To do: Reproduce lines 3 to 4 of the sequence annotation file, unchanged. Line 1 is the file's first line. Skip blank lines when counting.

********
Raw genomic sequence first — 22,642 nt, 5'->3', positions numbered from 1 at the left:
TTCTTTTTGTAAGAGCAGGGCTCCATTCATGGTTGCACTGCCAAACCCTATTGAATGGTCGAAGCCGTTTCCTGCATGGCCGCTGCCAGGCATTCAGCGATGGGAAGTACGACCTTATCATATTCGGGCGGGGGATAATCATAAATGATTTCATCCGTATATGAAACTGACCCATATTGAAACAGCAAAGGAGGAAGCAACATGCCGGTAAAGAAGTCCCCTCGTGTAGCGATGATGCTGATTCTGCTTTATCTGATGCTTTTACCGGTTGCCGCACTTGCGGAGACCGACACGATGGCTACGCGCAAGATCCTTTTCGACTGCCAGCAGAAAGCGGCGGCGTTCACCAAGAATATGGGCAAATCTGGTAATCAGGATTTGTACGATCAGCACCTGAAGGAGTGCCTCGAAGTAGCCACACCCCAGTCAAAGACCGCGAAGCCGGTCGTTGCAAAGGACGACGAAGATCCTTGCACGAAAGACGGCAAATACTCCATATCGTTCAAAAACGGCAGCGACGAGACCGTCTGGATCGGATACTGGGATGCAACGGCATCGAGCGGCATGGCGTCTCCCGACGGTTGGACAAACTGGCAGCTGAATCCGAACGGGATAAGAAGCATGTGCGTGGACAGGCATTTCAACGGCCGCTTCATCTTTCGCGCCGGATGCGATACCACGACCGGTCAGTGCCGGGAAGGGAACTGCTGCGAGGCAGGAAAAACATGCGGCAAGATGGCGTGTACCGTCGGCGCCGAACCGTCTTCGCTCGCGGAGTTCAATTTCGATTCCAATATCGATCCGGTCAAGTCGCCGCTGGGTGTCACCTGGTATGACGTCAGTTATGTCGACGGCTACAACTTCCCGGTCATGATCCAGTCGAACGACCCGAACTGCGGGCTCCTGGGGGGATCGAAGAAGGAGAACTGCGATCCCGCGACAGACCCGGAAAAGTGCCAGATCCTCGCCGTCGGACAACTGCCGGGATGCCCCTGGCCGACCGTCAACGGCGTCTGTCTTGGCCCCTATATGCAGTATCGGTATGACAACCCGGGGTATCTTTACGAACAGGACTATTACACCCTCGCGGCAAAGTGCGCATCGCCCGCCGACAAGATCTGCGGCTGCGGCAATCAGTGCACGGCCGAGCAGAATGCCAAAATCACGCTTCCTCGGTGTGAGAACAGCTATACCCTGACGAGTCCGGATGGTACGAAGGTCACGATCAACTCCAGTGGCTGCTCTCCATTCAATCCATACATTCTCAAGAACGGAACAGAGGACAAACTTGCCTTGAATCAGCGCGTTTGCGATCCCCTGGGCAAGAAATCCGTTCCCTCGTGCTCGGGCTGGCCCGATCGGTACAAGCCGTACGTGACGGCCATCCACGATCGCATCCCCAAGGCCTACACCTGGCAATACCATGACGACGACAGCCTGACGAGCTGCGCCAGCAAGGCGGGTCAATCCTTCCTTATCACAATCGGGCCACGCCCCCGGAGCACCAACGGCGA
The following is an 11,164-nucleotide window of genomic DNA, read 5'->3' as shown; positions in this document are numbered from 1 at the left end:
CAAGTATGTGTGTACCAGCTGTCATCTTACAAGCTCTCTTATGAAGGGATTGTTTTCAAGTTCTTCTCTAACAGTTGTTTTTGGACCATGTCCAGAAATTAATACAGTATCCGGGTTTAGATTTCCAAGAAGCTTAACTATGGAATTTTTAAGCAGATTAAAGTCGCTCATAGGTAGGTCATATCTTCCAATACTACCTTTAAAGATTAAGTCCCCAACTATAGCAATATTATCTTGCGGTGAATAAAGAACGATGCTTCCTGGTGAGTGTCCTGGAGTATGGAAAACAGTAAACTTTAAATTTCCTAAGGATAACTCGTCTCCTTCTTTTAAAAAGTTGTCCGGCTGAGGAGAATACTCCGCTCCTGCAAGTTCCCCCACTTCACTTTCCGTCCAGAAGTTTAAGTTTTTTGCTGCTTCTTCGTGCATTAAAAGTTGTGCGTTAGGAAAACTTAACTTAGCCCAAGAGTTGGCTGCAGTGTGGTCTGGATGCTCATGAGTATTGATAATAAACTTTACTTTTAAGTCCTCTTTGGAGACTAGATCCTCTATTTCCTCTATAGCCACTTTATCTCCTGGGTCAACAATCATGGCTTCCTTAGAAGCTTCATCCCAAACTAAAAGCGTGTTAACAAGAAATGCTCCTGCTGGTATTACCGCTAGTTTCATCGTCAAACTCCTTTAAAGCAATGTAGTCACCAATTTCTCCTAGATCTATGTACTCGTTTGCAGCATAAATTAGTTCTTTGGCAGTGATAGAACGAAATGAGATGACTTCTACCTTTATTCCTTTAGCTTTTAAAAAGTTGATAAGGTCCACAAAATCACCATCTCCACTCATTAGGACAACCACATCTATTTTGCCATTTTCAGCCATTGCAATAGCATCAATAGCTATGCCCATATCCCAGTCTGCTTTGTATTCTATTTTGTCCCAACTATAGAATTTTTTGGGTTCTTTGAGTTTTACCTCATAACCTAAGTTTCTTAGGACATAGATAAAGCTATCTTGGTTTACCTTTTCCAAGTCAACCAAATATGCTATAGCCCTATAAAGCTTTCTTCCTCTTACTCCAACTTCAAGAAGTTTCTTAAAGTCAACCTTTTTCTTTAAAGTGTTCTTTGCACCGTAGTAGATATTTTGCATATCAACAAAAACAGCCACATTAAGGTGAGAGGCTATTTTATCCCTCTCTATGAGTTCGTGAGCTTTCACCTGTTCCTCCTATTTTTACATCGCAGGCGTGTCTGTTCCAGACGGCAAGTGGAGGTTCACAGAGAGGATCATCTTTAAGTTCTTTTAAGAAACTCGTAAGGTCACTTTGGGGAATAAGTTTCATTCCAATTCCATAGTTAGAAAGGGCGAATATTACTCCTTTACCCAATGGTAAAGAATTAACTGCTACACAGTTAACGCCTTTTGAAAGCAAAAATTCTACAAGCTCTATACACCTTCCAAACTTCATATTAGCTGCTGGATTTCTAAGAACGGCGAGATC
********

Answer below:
The following is an 11,164-nucleotide window of genomic DNA, read 5'->3' as shown; positions in this document are numbered from 1 at the left end:
CAAGTATGTGTGTACCAGCTGTCATCTTACAAGCTCTCTTATGAAGGGATTGTTTTCAAGTTCTTCTCTAACAGTTGTTTTTGGACCATGTCCAGAAATTAATACAGTATCCGGGTTTAGATTTCCAAGAAGCTTAACTATGGAATTTTTAAGCAGATTAAAGTCGCTCATAGGTAGGTCATATCTTCCAATACTACCTTTAAAGATTAAGTCCCCAACTATAGCAATATTATCTTGCGGTGAATAAAGAACGATGCTTCCTGGTGAGTGTCCTGGAGTATGGAAAACAGTAAACTTTAAATTTCCTAAGGATAACTCGTCTCCTTCTTTTAAAAAGTTGTCCGGCTGAGGAGAATACTCCGCTCCTGCAAGTTCCCCCACTTCACTTTCCGTCCAGAAGTTTAAGTTTTTTGCTGCTTCTTCGTGCATTAAAAGTTGTGCGTTAGGAAAACTTAACTTAGCCCAAGAGTTGGCTGCAGTGTGGTCTGGATGCTCATGAGTATTGATAATAAACTTTACTTTTAAGTCCTCTTTGGAGACTAGATCCTCTATTTCCTCTATAGCCACTTTATCTCCTGGGTCAACAATCATGGCTTCCTTAGAAGCTTCATCCCAAACTAAAAGCGTGTTAACAAGAAATGCTCCTGCTGGTATTACCGCTAGTTTCATCGTCAAACTCCTTTAAAGCAATGTAGTCACCAATTTCTCCTAGATCTATGTACTCGTTTGCAGCATAAATTAGTTCTTTGGCAGTGATAGAACGAAATGAGATGACTTCTACCTTTATTCCTTTAGCTTTTAAAAAGTTGATAAGGTCCACAAAATCACCATCTCCACTCATTAGGACAACCACATCTATTTTGCCATTTTCAGCCATTGCAATAGCATCAATAGCTATGCCCATATCCCAGTCTGCTTTGTATTCTATTTTGTCCCAACTATAGAATTTTTTGGGTTCTTTGAGTTTTACCTCATAACCTAAGTTTCTTAGGACATAGATAAAGCTATCTTGGTTTACCTTTTCCAAGTCAACCAAATATGCTATAGCCCTATAAAGCTTTCTTCCTCTTACTCCAACTTCAAGAAGTTTCTTAAAGTCAACCTTTTTCTTTAAAGTGTTCTTTGCACCGTAGTAGATATTTTGCATATCAACAAAAACAGCCACATTAAGGTGAGAGGCTATTTTATCCCTCTCTATGAGTTCGTGAGCTTTCACCTGTTCCTCCTATTTTTACATCGCAGGCGTGTCTGTTCCAGACGGCAAGTGGAGGTTCACAGAGAGGATCATCTTTAAGTTCTTTTAAGAAACTCGTAAGGTCACTTTGGGGAATAAGTTTCATTCCAATTCCATAGTTAGAAAGGGCGAATATTACTCCTTTACCCAATGGTAAAGAATTAACTGCTACACAGTTAACGCCTTTTGAAAGCAAAAATTCTACAAGCTCTATACACCTTCCAAACTTCATATTAGCTGCTGGATTTCTAAGAACGGCGAGATC